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Main > Indian folktales > Fairy tale "Light Makes Prosperity"

Light Makes Prosperity

There is a Tamil proverb dîpam lakshmîkaram, meaning, “light makes prosperity,” and the following story is related to explain it:—

In the town of Gôvindapâthî there lived a merchant named Paśupati Śeṭṭi, who had a son and a daughter. The son’s name was Vinîta and the daughter’s Garvî, and while still playmates they made a mutual vow, that in case they ever had children that could be married to each other, they would certainly see that this was done. Garvî grew up to marry a very rich merchant, and gave birth in due course to three daughters, the last of whom was named Sunguṇî. Vinîta, too, had three sons. Before, however, this brother and sister could fulfil their vow an event happened which threw a gloom over all their expectations.

Paśupati Śeṭṭi died, and his creditors—for he had many—grew troublesome. All his property had to be sold to clear his debts, and in a month or two after his father’s death Vinîta was reduced to the condition of a penniless pauper. But being a sensible person he patiently bore up against his calamity, and tried his best to live an honest life on what little was left to him.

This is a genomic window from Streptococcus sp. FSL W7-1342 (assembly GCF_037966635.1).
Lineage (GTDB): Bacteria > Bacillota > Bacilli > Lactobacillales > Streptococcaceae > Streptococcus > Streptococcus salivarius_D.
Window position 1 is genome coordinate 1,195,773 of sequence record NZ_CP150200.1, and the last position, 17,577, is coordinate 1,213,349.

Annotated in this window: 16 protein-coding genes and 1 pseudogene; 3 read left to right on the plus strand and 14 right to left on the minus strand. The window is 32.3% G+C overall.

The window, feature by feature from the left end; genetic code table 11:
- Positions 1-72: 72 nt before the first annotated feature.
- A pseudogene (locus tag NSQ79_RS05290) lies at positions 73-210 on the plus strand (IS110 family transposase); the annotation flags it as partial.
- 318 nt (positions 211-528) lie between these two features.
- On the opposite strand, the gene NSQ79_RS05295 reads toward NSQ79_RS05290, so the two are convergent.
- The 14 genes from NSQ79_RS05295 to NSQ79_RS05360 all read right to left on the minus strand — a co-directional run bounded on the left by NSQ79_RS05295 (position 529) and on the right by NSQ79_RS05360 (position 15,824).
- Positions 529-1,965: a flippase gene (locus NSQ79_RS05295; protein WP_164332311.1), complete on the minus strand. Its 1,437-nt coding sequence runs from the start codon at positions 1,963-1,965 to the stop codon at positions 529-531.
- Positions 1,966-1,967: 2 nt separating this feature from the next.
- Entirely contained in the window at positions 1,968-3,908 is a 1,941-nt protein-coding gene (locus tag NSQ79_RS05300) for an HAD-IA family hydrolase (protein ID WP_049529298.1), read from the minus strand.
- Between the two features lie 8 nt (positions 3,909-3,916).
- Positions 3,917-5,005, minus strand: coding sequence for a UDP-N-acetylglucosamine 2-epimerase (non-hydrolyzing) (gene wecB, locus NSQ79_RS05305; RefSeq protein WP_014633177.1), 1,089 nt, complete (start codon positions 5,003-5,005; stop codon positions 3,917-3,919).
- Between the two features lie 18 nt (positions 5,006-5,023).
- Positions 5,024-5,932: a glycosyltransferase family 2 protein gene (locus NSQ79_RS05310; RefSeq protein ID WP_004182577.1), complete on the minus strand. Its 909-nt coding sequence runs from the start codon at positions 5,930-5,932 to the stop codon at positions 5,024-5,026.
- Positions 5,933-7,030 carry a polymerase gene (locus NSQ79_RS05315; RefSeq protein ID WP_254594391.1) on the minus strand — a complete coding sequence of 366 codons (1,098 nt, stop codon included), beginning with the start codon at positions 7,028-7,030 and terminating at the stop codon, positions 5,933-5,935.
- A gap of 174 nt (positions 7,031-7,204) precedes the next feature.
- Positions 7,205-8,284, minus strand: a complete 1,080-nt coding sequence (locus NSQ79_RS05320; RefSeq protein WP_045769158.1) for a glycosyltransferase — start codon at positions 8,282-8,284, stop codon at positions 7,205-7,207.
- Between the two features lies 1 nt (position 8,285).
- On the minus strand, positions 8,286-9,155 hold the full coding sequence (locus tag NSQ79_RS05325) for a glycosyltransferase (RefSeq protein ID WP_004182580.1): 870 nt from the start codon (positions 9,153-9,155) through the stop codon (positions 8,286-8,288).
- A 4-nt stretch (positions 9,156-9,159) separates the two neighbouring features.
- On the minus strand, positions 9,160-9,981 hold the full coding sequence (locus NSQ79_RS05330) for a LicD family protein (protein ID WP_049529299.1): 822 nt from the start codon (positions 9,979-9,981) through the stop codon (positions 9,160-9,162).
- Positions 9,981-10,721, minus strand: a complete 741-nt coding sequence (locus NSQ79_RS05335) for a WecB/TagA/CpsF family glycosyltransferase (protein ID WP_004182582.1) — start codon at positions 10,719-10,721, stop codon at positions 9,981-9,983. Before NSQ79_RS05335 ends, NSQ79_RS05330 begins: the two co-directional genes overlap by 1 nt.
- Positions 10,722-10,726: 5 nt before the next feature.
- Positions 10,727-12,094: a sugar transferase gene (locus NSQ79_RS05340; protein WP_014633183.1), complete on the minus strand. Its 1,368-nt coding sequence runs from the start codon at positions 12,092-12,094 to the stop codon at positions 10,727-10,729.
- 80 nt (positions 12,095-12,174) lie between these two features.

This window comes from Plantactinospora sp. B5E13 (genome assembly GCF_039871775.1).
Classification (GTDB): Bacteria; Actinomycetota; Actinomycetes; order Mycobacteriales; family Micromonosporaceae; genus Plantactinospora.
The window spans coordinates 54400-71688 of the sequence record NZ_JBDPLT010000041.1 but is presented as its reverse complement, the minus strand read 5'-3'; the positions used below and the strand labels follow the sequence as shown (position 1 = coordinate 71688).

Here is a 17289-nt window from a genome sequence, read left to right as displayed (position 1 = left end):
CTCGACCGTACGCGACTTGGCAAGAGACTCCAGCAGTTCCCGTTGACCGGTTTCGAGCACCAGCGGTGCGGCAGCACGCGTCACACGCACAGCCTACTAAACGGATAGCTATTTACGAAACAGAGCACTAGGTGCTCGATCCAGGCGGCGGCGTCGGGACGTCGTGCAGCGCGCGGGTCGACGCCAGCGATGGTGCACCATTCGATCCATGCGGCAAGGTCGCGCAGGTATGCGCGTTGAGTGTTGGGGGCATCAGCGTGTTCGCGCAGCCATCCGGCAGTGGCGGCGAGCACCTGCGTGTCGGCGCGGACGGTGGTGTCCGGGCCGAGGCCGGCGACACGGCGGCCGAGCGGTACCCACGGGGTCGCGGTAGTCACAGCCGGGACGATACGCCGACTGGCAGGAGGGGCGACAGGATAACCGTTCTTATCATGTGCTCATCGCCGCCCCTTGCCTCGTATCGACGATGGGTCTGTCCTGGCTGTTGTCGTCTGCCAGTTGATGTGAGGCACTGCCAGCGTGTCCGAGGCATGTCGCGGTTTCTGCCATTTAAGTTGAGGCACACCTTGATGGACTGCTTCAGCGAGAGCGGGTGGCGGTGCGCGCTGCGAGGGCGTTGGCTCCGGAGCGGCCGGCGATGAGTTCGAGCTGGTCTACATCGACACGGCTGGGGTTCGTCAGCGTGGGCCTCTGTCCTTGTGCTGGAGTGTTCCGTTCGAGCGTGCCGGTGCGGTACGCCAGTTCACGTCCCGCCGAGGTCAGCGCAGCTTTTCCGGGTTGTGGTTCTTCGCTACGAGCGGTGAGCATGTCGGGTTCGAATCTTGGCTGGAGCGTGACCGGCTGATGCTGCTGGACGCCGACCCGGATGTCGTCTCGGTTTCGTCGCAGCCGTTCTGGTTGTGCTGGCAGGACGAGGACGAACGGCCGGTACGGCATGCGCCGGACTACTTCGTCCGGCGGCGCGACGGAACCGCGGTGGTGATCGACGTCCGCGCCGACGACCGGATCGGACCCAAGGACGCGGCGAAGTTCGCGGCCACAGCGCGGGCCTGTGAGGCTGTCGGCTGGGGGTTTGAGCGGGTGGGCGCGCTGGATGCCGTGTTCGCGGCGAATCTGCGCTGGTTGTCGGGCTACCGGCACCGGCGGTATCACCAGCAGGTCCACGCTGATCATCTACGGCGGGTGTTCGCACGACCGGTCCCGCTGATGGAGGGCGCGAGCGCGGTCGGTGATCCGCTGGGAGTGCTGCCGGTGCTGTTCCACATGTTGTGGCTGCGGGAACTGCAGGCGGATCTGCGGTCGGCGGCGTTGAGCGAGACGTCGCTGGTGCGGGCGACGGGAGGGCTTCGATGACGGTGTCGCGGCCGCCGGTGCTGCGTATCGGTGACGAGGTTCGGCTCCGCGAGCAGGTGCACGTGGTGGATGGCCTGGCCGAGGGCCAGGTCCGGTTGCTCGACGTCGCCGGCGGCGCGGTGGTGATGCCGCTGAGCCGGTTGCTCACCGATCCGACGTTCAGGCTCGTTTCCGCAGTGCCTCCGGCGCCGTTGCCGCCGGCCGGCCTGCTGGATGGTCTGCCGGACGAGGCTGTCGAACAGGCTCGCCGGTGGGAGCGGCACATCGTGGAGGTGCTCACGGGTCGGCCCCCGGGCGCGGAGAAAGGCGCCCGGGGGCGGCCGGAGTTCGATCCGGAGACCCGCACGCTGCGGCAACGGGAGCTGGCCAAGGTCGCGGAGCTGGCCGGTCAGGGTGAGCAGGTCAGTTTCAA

His sister Garvî was, as has been already said, married into a rich family, and when she saw the penniless condition of her brother the engagements she had entered into with him began to trouble her. To give or not to give her daughters in marriage to the sons of her brother! This was the question that occupied her thoughts for several months, till at last she determined within herself never to give poor husbands to her children. Fortunately for her, two young merchants of respectable family offered themselves to her two eldest daughters, she gladly accepted them and had the weddings celebrated. The last daughter, Suguṇî, alone remained unmarried.

Vinîta was sorely troubled in his heart at this disappointment, as he never thought that his sister would thus look down upon his poverty; but, being very sensible, he never interfered and never said a word. The vow of his childhood was, however, known to every one, and some came to sympathise with him; while others spoke in a criticising tone to Garvî for having broken her promise, because her brother had become poor through unforeseen circumstances.

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